Failings in the way the Cabinet Office established its current cyber security programme raises questions about its plans to tackle cyber-attacks after 2021, according to a report by the National Audit Office.

The UK has one of the world’s leading digital economies, making it more vulnerable to cyber-attacks from hostile countries, criminal gangs and individuals, which continue to increase and evolve as it becomes easier and cheaper to launch attacks.

The £1.9 billion National Cyber Security Strategy in 2016 outlined how the government aims to make the UK more secure online and included £1.3bn funding for the National Cyber Security Programme, which runs until 2021 and has just passed its mid-point.

The NAO report said the government does not know whether it will meet the programme’s goals.

“The programme has seen the establishment of the National Cyber Security Centre and reduced the UK’s vulnerability to specific attacks. For example, the NCSC developed a tool that led to 54.5 million fake emails being blocked in 2017-18 and the UK’s share of global phishing attacks falling from 5.3 per cent to 2.2 per cent in two years,” read the report.

“However the Cabinet Office did not produce a business case for the programme before it was launched. This meant that when HM Treasury set its funding in 2015 it had no way to assess how much money it would need.

“The work of the programme was delayed over its first two years as a third of planned funding was reallocated to counter-terrorist and other national security activities.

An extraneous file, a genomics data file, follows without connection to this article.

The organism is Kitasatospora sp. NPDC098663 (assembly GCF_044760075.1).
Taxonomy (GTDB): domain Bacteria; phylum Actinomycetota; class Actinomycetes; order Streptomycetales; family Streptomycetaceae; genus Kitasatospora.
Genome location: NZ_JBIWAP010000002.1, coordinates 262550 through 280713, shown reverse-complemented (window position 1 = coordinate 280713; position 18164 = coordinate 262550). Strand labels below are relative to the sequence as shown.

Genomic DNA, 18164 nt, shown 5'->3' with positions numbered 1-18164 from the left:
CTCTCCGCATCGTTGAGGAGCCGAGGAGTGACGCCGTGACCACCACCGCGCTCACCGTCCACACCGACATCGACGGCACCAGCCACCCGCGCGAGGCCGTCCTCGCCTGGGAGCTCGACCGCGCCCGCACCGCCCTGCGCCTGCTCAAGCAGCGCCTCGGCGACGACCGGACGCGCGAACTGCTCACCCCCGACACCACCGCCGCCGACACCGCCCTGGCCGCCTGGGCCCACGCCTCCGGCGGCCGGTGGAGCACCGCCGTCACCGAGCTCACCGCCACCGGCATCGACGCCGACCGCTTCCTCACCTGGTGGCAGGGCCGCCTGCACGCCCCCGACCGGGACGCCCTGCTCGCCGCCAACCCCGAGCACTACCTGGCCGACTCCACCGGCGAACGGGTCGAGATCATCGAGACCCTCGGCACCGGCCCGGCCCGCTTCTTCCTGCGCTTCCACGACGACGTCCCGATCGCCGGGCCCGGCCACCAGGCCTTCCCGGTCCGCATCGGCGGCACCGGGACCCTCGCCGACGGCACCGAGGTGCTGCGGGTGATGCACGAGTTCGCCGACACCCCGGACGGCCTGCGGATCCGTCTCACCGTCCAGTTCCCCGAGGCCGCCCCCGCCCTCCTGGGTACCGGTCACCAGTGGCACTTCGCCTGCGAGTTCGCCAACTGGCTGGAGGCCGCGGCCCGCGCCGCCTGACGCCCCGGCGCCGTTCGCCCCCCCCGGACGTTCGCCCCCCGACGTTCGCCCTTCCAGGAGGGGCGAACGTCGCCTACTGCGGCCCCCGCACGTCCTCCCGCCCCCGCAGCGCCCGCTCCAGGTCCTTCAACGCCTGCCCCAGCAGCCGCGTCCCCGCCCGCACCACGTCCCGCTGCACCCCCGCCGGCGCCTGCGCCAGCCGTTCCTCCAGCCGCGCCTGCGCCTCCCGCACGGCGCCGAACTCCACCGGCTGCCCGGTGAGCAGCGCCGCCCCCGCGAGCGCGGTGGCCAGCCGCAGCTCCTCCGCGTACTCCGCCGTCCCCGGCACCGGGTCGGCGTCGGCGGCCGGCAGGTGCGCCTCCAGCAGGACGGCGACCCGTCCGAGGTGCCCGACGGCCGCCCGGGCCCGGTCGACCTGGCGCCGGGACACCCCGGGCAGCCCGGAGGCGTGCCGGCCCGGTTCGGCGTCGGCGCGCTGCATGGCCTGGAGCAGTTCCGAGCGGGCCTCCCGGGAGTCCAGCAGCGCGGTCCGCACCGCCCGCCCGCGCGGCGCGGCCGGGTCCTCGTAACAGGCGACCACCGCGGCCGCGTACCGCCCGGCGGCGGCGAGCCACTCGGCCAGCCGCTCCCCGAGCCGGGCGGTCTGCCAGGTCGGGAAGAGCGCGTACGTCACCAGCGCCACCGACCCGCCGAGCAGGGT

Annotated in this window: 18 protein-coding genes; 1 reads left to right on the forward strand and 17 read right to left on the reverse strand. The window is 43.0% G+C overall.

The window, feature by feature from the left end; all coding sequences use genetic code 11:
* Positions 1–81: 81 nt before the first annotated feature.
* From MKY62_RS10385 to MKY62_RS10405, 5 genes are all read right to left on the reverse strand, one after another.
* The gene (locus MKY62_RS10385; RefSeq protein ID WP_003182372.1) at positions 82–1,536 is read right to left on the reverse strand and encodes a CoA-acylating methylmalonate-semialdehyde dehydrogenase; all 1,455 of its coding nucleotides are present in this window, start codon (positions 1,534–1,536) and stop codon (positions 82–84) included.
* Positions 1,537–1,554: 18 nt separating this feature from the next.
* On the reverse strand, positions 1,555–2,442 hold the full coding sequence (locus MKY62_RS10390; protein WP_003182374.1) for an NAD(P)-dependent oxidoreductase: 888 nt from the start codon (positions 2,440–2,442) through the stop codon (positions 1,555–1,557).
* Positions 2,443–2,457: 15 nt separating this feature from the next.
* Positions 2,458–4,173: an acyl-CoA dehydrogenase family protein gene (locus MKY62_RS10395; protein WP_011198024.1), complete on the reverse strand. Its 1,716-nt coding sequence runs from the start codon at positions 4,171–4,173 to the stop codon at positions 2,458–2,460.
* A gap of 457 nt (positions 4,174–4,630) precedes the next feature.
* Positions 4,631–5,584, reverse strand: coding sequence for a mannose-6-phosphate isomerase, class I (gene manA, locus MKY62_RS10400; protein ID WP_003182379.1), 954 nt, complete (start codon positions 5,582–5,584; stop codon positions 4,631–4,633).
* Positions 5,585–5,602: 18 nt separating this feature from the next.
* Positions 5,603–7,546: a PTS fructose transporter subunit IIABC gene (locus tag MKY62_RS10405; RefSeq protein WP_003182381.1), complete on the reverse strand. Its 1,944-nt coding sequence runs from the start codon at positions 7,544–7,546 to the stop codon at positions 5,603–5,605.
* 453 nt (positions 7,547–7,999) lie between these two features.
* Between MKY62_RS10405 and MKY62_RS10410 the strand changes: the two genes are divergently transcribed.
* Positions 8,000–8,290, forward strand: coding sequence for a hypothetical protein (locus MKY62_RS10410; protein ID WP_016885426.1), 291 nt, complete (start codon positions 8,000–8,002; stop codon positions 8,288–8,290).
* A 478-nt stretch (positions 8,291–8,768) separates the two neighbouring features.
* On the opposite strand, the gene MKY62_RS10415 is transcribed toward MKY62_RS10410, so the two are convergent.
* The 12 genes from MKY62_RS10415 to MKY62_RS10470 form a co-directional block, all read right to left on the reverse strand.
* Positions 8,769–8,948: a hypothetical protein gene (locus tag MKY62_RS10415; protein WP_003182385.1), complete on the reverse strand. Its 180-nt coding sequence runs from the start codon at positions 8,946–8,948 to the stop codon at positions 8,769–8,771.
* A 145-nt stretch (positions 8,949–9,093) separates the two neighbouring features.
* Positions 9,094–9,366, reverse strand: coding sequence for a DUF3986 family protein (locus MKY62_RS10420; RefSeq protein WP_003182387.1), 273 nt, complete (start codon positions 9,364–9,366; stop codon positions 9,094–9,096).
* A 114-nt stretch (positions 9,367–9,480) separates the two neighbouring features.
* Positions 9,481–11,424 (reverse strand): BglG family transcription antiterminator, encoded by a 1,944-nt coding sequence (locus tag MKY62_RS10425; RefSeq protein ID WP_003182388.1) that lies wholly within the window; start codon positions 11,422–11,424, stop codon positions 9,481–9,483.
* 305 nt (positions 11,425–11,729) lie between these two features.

“Although this reallocation contributed to enhancing wider national security, it delayed specific projects such as elements of work to understand the cyber threat.

“It is unclear whether the Cabinet Office will achieve the strategy’s wider strategic outcomes by 2021. This is partly due to the difficulty of dealing with a complex and evolving cyber threat but also because it has not assessed whether the £1.9 billion of funding was ever sufficient.

“It has acknowledged that it may take longer than 2021 to address all the cyber security challenges set out in the strategy but does not yet know when these might be achieved.”

The NAO recommended that the Cabinet Office establishes which areas of the programme are having the greatest impact and are most important to address, and focus its resources there until 2021.

“Improving cyber security is vital to ensuring that cyber-attacks don’t undermine the UK’s ability to build a truly digital economy and transform public services,” said NAO head Amyas Morse.

“The government has demonstrated its commitment to improving cyber security. However, it is unclear whether its approach will represent value for money in the short term and how it will prioritise and fund this activity after 2021.

“Government needs to learn from its mistakes and experiences in order to meet this growing threat.”